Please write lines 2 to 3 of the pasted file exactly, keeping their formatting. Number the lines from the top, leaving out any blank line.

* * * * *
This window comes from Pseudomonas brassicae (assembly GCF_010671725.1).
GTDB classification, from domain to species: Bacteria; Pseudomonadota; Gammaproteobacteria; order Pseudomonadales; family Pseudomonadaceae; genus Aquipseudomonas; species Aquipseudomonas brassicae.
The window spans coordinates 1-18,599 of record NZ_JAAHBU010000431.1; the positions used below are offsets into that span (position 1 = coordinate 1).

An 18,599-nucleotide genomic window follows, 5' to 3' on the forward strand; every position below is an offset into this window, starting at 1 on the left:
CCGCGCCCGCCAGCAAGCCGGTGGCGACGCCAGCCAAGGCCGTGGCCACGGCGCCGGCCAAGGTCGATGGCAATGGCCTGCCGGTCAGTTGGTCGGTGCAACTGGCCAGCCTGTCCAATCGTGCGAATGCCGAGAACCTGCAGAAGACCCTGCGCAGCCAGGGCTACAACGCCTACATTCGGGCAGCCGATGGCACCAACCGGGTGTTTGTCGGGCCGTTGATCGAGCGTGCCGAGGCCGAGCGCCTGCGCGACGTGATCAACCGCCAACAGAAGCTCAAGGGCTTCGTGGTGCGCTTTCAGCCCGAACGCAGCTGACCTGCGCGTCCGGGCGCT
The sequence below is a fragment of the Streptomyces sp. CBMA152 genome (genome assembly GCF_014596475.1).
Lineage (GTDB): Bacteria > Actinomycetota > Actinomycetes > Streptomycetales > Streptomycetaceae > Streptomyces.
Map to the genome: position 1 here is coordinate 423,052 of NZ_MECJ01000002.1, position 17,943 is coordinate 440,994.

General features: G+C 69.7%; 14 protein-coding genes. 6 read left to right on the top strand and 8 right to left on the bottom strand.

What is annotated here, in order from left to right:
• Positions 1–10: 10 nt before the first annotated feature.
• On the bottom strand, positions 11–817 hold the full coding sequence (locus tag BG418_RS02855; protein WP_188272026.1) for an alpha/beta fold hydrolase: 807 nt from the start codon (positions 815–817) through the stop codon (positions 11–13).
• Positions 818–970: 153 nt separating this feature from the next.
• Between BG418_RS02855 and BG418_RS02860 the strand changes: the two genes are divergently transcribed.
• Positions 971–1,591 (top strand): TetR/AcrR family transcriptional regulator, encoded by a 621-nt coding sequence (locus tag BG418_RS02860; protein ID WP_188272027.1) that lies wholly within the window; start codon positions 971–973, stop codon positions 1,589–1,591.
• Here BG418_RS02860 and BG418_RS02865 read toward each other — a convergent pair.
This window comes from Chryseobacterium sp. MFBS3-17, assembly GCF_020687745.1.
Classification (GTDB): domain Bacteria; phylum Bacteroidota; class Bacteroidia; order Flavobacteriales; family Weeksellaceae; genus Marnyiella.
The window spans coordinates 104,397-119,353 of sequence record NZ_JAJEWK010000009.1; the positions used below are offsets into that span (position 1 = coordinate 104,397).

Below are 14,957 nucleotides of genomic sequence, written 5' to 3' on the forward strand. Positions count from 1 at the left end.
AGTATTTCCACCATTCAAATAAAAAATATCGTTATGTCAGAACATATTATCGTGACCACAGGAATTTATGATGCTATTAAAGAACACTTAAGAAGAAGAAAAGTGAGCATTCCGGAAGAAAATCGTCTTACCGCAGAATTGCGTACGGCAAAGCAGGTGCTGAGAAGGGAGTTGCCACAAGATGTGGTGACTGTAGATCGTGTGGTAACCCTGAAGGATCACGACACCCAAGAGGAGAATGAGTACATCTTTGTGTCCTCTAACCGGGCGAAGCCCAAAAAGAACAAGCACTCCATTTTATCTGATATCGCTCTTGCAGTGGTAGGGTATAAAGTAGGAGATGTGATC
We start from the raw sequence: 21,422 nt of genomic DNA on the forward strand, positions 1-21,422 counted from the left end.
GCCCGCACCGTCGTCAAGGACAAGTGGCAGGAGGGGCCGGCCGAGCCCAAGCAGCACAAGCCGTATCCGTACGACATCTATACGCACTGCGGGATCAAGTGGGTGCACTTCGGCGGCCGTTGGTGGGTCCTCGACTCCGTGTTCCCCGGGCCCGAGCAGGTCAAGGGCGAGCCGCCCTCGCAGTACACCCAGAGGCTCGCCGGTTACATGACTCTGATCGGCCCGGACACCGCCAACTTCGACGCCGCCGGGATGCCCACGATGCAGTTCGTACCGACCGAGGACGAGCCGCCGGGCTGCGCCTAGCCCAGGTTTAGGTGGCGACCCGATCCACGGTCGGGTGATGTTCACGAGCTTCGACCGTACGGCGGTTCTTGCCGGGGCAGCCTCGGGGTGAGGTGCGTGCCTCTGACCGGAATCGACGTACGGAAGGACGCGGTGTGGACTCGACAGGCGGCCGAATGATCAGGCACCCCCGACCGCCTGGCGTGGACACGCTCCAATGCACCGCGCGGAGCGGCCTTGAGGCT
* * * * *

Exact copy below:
GTDB classification, from domain to species: Bacteria; Pseudomonadota; Gammaproteobacteria; order Pseudomonadales; family Pseudomonadaceae; genus Aquipseudomonas; species Aquipseudomonas brassicae.
The window spans coordinates 1-18,599 of record NZ_JAAHBU010000431.1; the positions used below are offsets into that span (position 1 = coordinate 1).